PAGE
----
Guest blog by DL Jung
During World War II, a combination of communist ideals of equality and sheer desperation drove the Soviet Union to recruit women in large numbers to the military. Some eight hundred thousand served, many in dangerous combat roles, such as medics, snipers, fighter pilots, and tank crew. Like many people, I was amazed on first hearing these facts.
World War II continues to inspire a vast array of fiction. With an increasing availability of archives and translated materials, more writers are telling the stories of Soviet women in combat. The all-female bomber regiment the “Night Witches” and the world’s first female fighter ace Lidiya Litvyak have been popular subjects for historical fiction. I was inspired myself to write a fictional account of the women’s fighter regiment. However, in the course of my research, I discovered the heroics of other women pilots whose stories are often overlooked.
The following are short profiles of some of them:
Valentina Grizodubova was a long range bomber commander, legendary even before the war. In 1938, she attempted to fly from Moscow to the Pacific with two other women, setting a distance record in the process. These “Three Winged Sisters” became the USSR’s answer to Amelia Earhart. Their exploits inspired a generation of young women to take up flying.
For young Soviets, aviation was symbolic of the future. Pilots were heroic embodiments of communist ideals and Grizodubova was a role model. She was an Air Force officer when Hitler attacked the Soviet Union in 1941, and many women aviators wrote to her in hopes of joining the fighting. Her fellow Winged Sister, Marina Raskova, went on to found three women’s aviation regiments, from which the Night Witches and Litvyak would emerge.
But Grizodubova continued to fly in a male-dominated setting. She was given command of a long-range bomber unit, gaining distinction as a woman commander over an entire regiment of mostly men (there would likely have been women among the ground crew). She led over 200 sorties, ranging from bombing enemy targets to landing partisans behind enemy lines. She ended the war with the rank of Colonel and was decorated with the highest honors. She continued her distinguished career as a test pilot.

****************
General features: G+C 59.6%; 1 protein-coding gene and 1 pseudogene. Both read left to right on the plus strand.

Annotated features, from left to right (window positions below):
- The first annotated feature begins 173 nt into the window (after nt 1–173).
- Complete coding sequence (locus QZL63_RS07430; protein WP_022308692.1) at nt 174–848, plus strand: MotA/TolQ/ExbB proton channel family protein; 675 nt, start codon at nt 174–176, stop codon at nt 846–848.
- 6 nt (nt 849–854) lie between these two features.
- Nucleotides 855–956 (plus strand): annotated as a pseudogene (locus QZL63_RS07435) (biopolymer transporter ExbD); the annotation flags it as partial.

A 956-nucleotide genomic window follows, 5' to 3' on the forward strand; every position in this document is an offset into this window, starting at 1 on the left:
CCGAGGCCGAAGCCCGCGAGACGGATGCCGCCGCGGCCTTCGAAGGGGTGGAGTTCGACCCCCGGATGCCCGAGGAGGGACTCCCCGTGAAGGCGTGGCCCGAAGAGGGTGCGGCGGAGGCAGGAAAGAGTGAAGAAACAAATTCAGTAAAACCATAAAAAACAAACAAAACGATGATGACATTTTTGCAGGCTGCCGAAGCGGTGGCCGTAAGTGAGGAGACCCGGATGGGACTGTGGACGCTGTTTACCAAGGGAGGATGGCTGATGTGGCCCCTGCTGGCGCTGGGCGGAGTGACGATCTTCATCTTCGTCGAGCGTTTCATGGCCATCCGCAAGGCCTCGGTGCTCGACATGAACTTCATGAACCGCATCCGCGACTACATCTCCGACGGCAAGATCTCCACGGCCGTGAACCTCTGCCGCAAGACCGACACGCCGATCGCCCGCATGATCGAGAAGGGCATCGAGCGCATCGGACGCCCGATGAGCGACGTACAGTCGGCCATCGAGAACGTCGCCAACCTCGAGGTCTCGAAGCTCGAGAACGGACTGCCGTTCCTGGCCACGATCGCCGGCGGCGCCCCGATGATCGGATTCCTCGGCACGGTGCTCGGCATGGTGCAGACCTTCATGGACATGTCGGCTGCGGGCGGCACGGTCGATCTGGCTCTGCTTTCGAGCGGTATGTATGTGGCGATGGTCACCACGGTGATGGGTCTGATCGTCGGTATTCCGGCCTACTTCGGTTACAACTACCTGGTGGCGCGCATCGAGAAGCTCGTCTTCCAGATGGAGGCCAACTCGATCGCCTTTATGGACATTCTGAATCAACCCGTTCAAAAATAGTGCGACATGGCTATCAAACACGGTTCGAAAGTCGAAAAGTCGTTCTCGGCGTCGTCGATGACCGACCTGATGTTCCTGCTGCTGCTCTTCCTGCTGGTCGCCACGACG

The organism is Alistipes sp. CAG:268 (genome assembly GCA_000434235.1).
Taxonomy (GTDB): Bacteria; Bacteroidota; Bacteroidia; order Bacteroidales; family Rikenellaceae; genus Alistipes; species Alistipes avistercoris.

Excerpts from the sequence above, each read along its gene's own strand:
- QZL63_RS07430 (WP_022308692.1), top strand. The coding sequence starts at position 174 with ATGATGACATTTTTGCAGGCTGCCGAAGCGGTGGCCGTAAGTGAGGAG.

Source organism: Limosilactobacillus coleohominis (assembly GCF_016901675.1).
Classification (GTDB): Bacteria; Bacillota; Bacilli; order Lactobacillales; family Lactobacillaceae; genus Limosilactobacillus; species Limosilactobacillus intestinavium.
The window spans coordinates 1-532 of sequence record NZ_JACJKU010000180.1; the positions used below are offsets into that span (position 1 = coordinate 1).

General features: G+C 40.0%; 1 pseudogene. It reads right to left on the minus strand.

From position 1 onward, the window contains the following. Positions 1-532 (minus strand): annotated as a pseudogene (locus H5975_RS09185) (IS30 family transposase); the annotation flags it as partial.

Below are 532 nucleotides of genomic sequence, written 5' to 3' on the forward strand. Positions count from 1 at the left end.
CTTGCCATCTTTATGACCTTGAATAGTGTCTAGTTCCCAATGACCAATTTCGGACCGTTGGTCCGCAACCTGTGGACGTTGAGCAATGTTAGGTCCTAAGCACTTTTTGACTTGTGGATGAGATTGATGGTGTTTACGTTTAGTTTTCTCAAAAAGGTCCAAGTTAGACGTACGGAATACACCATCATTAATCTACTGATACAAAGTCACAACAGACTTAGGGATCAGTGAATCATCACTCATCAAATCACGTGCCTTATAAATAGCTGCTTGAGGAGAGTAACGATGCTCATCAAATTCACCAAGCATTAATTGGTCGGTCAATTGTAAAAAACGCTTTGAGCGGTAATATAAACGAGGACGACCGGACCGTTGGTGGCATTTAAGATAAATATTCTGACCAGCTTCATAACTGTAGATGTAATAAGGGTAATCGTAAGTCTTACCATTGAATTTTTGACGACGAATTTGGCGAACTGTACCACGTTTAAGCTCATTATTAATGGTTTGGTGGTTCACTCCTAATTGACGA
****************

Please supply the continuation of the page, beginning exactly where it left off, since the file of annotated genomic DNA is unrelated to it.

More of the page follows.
Anna Timofeyeva-Yegorova was a ground attack pilot whose interest in flying also pre-dated the war. In her youth she was an active member of her local flying club. Like most pilots, she was a firm believer in communism, proudly performing hazardous construction work on the Moscow underground. Her dedication was tested when authorities sent her brother to the Gulag and derailed her dreams of a flying career. Yet when the war started, she immediately volunteered to fight.
After being turned down numerous times, she found a place with a liaison unit. She flew an antiquated biplane, often behind enemy lines to communicate with partisans. Sick of being shot at and not being able to defend herself, she switched to the Il-2 Sturmovik aircraft. aka “the flying tank.” To the Germans who felt the wrath of its impressive array of machine guns, cannons, rockets and bombs, it was known as the “black death.” It was a deadly machine for its crew as well. Flying low to the ground, it was vulnerable to both anti-aircraft fire from below and fighter planes from above.